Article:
We listened in last week when Cooper contacted Direct Express from Mixon’s office. Once he got a person on the line, he provided his social security number.
The Direct Express representative then told Cooper that he needed to email an identification card with an image of himself. They needed the front and back of the card. Mixon intervened.
“We did that. We sent you a copy of the Veteran’s ID.”
The representative said it needed to be an original copy and not expired.
“It is [the original],” Mixon and Cooper said together. “And, it’s not expired.”
The representative said, “I don’t know why it got denied then. It sounds like you did everything right.”
“It’s depressing man,” Cooper responded. “It’s really depressing.”
The representative continued to find ways to verify Cooper’s information asking if he had a driver’s license. When Cooper said he didn’t, the representative said the fraud department does not have any control over the ID verification process. At this point, Cooper requested a supervisor.
The supervisor asked again about what identification Cooper had. Cooper repeated that he was a veteran and that he’d emailed a front and back copy of the ID to the Direct Express email. He also included the case number.
The supervisor said everything needed to be submitted in one email. Mixon said they sent the ID photos in two emails. The supervisor said that was a problem.
“It has to be the same email,” the supervisor said.
Mixon was irritated.
“Sir, no one told us that. We’ve gone through it with you guys more times than we should.”
She reiterated that Cooper has sent in a valid ID that is not expired.
When Dallas Free Press stepped in to ask if there was a place for Cooper to access exactly what he needed to submit to verify his identity, the Direct Express supervisor said he was not at liberty to provide that information for security reasons. He also said there was no other number to call for additional help within Direct Express.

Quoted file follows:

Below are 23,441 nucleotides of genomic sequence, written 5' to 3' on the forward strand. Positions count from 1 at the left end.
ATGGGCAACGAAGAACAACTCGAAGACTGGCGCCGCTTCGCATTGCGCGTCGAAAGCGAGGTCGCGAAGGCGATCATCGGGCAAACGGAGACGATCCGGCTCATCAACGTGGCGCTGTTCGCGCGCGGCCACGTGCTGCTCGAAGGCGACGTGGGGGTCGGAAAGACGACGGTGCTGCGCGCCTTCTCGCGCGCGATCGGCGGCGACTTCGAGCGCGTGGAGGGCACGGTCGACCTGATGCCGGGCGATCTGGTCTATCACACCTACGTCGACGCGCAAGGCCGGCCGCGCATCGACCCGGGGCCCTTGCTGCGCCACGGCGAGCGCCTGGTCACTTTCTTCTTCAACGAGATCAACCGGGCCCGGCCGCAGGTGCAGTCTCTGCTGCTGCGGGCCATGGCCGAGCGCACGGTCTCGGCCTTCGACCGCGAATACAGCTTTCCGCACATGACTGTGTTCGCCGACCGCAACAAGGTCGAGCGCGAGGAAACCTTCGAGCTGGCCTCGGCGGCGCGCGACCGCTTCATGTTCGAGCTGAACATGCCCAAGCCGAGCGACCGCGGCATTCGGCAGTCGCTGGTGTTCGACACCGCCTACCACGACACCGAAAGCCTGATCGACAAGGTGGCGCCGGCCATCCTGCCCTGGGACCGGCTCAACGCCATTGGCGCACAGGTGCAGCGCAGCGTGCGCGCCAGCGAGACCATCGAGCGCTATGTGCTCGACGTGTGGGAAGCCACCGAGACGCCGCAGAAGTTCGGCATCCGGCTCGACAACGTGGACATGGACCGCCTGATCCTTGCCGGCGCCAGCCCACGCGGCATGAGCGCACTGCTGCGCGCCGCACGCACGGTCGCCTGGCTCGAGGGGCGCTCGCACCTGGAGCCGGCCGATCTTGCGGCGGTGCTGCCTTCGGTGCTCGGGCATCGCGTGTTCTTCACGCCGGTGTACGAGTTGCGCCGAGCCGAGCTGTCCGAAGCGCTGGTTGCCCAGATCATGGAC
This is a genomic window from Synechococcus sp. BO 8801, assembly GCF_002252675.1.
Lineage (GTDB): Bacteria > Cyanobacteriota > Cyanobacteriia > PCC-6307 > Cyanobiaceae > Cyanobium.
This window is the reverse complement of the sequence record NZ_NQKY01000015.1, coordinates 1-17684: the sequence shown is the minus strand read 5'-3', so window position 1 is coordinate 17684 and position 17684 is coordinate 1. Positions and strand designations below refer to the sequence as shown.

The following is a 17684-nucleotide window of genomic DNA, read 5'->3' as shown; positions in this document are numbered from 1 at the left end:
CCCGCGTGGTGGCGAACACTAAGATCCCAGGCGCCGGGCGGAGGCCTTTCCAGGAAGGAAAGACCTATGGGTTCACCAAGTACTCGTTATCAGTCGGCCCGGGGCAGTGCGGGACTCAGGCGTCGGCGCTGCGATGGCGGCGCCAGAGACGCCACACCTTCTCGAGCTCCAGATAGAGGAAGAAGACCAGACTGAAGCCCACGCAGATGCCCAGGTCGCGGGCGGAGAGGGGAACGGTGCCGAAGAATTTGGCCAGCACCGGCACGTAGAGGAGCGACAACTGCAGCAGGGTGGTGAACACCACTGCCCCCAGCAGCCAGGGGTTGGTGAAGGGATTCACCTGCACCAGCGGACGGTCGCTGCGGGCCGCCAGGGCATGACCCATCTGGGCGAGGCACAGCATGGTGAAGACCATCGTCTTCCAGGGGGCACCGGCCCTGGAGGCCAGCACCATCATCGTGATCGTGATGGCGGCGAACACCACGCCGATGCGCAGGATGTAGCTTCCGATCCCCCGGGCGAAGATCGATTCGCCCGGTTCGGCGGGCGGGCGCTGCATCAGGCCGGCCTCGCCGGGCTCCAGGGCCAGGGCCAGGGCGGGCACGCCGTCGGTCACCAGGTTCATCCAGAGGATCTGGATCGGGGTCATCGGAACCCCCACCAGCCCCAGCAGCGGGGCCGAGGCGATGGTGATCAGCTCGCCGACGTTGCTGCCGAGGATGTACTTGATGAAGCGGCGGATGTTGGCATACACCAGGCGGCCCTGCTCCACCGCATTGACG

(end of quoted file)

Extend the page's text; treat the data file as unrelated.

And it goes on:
“We are just talking about a gentleman that has served his country and doesn’t have access to his funds,” Mixon said. “Is there anything that you can do today?”
At the end of a 27-minute call, there was no resolution.
The supervisor said Cooper needed to submit the back and front of his Veteran’s ID in one email. After ending the call, Mixon did just that and included Cooper’s case number. The supervisor said they would get a response in 24-27 hours by email.
The Inside Scoop:
We reached out to the South Dallas social security office on Malcolm X Blvd. to find out more about Mr. Cooper’s case. They had no one at that office that would speak to us. They directed us to the regional social security office on Young Street. The representative on the phone told us, it would be best for us to go to the location to find someone there to talk to us.
The questions that we still hope to answer:
- How many people in South Dallas receive social security payments? What percentage of them receive those payments through Direct Express?
- Why was Mr. Cooper’s card blocked?
Later that evening, Mixon re-sent the email and included Cooper’s birth certificate.
“Just in case,” Mixon said.
Cooper has yet to receive a response.